The War Between the States Sesquicentennial—State Sovereignty
One of the most preeminent American constitutional scholars, Confederate Vice President Alexander H. Stephens, saw that continued recognition of sovereignty residing in the States was essential for the Union to be perpetual. Destroy this and the system would degenerate.
Bernhard Thuersam, Director
Cape Fear Historical Institute 
The War Between the States Sesquicentennial:
State Sovereignty Regulates the Entire System:
[Mr. Stephens remarked] “I did not attach any serious importance to the fact that the equality which had for so long been maintained in the number of the non-slaveholding and slaveholding States no longer existed. It is true that the loss of that equilibrium, or balance of power, as it was called, caused many at the time to come to the conclusion that the slaveholding States could not, with safety to themselves, remain longer in the Union without some additional guaranty. This was the belief of Mr. Calhoun.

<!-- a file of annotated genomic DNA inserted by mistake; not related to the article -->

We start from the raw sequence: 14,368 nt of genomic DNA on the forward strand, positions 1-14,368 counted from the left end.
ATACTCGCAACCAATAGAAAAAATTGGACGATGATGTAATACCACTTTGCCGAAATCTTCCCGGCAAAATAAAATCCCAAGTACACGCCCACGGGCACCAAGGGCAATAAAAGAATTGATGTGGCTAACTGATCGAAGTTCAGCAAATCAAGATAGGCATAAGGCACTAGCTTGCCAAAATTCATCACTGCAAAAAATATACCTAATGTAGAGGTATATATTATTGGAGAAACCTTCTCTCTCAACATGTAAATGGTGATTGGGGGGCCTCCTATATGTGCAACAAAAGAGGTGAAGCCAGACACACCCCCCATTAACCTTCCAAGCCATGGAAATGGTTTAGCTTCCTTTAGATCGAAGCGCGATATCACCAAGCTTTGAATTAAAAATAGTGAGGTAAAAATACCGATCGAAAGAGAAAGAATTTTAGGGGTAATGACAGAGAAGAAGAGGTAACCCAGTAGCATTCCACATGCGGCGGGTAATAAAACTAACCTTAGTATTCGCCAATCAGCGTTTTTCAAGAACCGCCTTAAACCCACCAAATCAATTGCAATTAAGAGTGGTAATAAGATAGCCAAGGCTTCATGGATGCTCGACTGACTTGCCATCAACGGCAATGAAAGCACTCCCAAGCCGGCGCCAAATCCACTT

But the only true equilibrium, or balance of power, in my opinion, under our system, which it was essential to maintain, was the recognized Sovereignty of the several States. This was the all-powerful check against aggression upon the rights of any State. This was the complete regulator of the entire system.
This was my view on the admission of California, as it was on the admission of Oregon. The result showed that, so far from the admission of those States working injuriously to the interests of the slaveholding States, by the loss of the balance of power, so called, California and Oregon were as strongly opposed to the doctrines of the centralists as the Southern States were.”
(Life of Alexander H. Stephens, Richard M. Johnston & William H. Browne, J.B. Lippincott, 1883, page 382)